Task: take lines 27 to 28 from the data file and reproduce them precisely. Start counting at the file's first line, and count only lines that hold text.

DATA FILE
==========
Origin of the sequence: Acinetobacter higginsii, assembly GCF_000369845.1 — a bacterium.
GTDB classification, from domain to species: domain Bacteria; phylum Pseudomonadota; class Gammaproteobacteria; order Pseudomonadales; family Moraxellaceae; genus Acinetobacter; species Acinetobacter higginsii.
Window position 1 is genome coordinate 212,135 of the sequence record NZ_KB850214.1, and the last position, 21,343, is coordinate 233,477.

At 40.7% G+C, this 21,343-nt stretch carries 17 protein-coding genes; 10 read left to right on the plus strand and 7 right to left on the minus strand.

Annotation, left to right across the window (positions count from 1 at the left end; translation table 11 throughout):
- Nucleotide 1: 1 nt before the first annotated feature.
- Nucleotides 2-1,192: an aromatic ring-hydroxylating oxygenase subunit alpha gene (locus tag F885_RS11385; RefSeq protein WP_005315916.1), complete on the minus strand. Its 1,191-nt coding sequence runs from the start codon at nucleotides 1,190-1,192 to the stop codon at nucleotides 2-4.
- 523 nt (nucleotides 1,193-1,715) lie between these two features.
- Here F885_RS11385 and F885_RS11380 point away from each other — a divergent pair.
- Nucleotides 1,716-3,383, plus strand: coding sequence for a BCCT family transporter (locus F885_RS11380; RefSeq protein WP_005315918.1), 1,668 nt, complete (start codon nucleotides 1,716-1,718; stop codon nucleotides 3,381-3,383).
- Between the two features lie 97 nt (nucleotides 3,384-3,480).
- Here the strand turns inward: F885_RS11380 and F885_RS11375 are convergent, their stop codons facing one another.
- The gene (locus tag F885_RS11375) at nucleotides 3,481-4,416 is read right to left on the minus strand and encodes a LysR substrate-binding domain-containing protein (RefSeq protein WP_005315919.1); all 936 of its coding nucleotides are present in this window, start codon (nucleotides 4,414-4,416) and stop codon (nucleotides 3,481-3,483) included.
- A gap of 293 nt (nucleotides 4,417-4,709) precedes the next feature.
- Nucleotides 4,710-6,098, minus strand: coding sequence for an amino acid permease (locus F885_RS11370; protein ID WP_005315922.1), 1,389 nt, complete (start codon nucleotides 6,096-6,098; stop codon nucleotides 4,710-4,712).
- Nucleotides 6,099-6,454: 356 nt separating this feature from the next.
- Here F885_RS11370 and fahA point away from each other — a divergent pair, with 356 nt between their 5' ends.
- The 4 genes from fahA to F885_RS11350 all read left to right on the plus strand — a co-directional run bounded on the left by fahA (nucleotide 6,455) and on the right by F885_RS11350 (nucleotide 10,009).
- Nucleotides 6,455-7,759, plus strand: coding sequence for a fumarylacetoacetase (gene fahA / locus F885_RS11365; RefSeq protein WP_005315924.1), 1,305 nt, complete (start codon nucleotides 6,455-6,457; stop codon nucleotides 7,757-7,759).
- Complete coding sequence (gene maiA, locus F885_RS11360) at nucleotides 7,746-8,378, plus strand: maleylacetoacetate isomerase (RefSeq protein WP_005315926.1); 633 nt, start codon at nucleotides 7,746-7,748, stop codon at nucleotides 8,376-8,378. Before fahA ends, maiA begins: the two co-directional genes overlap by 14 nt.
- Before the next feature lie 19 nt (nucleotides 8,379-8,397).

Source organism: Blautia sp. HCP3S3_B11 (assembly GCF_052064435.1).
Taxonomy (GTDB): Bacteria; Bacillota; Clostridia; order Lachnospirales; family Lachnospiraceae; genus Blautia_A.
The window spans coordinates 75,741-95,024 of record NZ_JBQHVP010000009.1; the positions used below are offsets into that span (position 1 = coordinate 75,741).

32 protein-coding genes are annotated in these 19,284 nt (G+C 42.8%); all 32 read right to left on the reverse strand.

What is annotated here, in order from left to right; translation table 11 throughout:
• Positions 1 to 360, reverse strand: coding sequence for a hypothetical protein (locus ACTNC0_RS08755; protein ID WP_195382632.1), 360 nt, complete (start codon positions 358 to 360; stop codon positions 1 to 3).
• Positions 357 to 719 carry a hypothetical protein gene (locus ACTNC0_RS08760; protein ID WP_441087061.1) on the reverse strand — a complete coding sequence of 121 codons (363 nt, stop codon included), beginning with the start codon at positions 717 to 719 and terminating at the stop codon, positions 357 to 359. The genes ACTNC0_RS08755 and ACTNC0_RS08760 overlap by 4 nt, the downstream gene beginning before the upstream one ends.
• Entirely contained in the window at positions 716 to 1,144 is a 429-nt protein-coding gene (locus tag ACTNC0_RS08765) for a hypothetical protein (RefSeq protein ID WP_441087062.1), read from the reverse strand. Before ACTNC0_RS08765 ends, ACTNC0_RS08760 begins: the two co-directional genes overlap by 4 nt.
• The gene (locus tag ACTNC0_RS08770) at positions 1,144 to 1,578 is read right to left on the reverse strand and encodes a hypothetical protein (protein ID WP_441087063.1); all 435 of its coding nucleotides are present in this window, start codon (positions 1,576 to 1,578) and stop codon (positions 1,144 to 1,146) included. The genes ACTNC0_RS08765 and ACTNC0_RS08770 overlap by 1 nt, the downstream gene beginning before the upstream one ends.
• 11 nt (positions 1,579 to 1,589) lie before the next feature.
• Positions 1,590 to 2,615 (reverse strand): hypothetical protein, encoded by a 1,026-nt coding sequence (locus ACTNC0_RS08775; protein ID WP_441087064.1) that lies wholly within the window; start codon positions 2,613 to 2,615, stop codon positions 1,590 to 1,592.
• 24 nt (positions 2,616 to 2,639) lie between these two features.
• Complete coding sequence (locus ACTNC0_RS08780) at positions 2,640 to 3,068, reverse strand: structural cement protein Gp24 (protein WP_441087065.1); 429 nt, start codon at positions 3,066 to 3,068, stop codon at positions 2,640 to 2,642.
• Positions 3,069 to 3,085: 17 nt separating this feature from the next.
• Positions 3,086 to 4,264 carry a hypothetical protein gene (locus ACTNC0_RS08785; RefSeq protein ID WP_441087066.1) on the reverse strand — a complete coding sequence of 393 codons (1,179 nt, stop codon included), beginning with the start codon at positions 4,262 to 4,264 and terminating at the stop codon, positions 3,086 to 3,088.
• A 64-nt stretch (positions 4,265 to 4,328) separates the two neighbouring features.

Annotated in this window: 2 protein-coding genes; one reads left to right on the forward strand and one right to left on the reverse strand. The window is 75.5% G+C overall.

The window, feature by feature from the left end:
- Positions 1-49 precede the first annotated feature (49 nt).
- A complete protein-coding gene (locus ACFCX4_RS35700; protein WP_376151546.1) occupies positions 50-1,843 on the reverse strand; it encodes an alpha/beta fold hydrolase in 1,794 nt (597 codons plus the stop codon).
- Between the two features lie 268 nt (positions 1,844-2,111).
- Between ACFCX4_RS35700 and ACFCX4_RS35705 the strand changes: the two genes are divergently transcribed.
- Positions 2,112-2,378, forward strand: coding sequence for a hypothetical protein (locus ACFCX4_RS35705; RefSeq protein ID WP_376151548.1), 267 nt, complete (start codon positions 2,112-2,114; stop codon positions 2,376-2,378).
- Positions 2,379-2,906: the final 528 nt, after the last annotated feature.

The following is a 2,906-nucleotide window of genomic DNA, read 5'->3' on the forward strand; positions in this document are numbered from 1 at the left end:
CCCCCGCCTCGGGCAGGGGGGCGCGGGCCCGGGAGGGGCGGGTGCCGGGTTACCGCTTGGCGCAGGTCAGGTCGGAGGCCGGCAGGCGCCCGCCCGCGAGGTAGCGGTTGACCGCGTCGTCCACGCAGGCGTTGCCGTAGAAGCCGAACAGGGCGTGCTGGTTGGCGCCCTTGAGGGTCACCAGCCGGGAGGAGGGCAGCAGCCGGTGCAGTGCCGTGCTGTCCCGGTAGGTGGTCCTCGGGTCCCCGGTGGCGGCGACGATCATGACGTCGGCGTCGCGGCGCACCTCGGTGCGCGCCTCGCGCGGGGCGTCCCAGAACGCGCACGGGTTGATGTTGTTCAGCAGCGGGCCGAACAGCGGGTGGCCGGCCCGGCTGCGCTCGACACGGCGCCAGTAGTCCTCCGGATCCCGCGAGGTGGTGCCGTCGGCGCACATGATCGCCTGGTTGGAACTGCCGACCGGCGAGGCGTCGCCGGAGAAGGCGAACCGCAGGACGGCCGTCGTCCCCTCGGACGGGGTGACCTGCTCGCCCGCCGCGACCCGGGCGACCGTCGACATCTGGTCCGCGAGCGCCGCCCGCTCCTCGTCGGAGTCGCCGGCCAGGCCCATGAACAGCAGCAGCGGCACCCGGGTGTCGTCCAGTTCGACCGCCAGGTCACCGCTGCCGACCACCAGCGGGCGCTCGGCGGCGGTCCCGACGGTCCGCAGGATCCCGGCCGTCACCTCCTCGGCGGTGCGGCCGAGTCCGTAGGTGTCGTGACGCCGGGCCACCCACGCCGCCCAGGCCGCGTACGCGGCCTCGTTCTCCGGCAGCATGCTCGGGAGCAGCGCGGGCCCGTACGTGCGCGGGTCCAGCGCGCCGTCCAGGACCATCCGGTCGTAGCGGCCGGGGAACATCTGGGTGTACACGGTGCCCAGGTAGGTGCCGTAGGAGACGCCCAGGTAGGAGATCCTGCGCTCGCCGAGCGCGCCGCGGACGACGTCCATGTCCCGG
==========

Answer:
• Positions 1 to 360, reverse strand: coding sequence for a hypothetical protein (locus ACTNC0_RS08755; protein ID WP_195382632.1), 360 nt, complete (start codon positions 358 to 360; stop codon positions 1 to 3).
• Positions 357 to 719 carry a hypothetical protein gene (locus ACTNC0_RS08760; protein ID WP_441087061.1) on the reverse strand — a complete coding sequence of 121 codons (363 nt, stop codon included), beginning with the start codon at positions 717 to 719 and terminating at the stop codon, positions 357 to 359. The genes ACTNC0_RS08755 and ACTNC0_RS08760 overlap by 4 nt, the downstream gene beginning before the upstream one ends.